The cultural shift toward greater mental health awareness has helped bring needed attention to psychological suffering, improve access to mental health resources, and reduce stigma. However, it may also be increasing the pathologization of ordinary life, leading people to think of themselves as mentally fragile and unwell. This creates a challenge for employers. How can they support workers’ mental health without encouraging them to dwell on their negative thoughts and feelings? The author argues in favor of what he calls an outward-action approach to mental health: evidence-based mental health strategies that don’t encourage a fixation on one’s own negative thoughts and emotions.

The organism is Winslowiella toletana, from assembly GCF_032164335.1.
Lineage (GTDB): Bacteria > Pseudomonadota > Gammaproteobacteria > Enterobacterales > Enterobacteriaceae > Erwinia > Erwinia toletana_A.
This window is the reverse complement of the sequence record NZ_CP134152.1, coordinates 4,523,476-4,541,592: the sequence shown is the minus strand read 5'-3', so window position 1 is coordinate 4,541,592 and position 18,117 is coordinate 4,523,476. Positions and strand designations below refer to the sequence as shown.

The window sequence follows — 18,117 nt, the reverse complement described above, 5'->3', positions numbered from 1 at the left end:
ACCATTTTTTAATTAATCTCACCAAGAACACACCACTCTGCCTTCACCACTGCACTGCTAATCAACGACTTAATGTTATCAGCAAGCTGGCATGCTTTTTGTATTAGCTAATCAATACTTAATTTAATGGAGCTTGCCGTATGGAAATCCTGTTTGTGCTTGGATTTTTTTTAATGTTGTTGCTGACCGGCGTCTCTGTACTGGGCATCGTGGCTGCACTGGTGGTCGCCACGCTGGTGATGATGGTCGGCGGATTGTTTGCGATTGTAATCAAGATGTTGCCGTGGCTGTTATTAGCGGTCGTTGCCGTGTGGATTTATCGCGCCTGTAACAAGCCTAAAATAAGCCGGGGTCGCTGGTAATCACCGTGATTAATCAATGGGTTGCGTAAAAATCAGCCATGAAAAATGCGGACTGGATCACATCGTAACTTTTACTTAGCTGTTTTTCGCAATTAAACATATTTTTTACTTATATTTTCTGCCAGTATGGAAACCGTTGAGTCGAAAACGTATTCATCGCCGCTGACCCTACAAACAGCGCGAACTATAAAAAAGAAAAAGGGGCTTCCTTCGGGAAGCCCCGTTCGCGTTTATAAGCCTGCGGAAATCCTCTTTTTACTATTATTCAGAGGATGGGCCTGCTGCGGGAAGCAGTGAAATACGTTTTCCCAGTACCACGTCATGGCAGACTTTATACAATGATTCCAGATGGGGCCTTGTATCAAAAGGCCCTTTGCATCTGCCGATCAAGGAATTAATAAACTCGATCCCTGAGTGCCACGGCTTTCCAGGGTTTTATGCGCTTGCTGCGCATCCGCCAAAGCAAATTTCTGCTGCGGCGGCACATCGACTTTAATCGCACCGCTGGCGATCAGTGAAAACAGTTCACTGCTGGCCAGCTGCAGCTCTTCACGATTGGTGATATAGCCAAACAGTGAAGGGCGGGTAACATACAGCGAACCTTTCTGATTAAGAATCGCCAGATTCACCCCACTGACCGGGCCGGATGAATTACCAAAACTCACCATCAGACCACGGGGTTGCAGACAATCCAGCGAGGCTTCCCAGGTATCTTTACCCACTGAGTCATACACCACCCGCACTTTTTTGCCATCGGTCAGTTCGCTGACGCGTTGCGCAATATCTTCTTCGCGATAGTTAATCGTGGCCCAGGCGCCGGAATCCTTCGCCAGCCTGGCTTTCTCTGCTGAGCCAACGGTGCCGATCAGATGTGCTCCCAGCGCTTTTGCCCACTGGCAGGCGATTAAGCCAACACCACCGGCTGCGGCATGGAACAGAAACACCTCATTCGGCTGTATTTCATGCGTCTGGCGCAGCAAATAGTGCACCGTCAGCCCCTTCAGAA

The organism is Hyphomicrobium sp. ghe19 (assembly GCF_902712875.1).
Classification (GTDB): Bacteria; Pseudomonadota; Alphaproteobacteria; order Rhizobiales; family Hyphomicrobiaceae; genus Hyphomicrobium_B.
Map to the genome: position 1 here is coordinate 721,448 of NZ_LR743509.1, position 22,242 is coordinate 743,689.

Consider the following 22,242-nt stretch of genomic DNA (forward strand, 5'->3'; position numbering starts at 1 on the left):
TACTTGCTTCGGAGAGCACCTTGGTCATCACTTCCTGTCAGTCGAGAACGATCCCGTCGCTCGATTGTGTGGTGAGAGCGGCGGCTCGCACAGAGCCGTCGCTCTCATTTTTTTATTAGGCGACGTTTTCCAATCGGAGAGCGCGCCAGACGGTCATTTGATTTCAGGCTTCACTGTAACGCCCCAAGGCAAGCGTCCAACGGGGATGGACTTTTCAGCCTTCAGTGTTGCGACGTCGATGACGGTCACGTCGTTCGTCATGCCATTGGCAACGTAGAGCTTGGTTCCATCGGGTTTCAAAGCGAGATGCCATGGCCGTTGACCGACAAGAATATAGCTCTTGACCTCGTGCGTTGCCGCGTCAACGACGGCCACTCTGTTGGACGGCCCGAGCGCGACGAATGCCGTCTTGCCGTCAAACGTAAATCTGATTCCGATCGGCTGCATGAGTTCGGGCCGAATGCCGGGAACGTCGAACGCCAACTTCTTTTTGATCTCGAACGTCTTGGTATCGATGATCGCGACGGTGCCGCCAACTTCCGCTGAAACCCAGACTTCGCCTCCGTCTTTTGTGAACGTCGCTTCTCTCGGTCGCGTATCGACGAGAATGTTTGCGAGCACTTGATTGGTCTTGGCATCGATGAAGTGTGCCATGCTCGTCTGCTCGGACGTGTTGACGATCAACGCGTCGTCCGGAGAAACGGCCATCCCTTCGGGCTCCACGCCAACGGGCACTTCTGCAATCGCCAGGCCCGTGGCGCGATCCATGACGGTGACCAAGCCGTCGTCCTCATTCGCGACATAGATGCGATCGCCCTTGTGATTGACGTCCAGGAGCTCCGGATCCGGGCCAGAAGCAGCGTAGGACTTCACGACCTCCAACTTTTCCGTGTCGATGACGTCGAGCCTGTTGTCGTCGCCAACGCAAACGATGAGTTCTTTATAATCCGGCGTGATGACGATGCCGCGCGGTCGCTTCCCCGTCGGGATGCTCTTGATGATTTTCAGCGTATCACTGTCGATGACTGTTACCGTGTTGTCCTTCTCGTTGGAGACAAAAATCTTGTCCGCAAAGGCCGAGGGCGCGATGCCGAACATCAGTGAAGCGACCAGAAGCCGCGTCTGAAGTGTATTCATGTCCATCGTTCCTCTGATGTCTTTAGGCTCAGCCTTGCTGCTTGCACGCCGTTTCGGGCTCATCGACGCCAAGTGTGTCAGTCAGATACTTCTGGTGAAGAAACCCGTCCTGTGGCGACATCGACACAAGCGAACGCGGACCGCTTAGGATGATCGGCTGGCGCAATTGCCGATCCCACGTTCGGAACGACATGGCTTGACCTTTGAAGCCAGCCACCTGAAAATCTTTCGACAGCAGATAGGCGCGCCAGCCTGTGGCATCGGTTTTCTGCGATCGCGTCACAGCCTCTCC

Employers and managers are increasingly focused on the mental health needs of their workers, and for good reason. In the last decade in the U.S., there has been a consistent increase in anxiety and depression, especially among young adults. According to a survey conducted by KFF/CNN in 2022, half of American adults under the age of 30 and one-third of adults overall reported that they often or always felt anxious in the last year. A 2023 Gallup poll found that one-quarter of American adults under 30 indicated that they currently have depression, a significant rise from the 13% reported in 2017. In a Business Group on Health survey of 152 large employers in the United States, 77% indicated an increase in mental health issues among their workforce during 2023.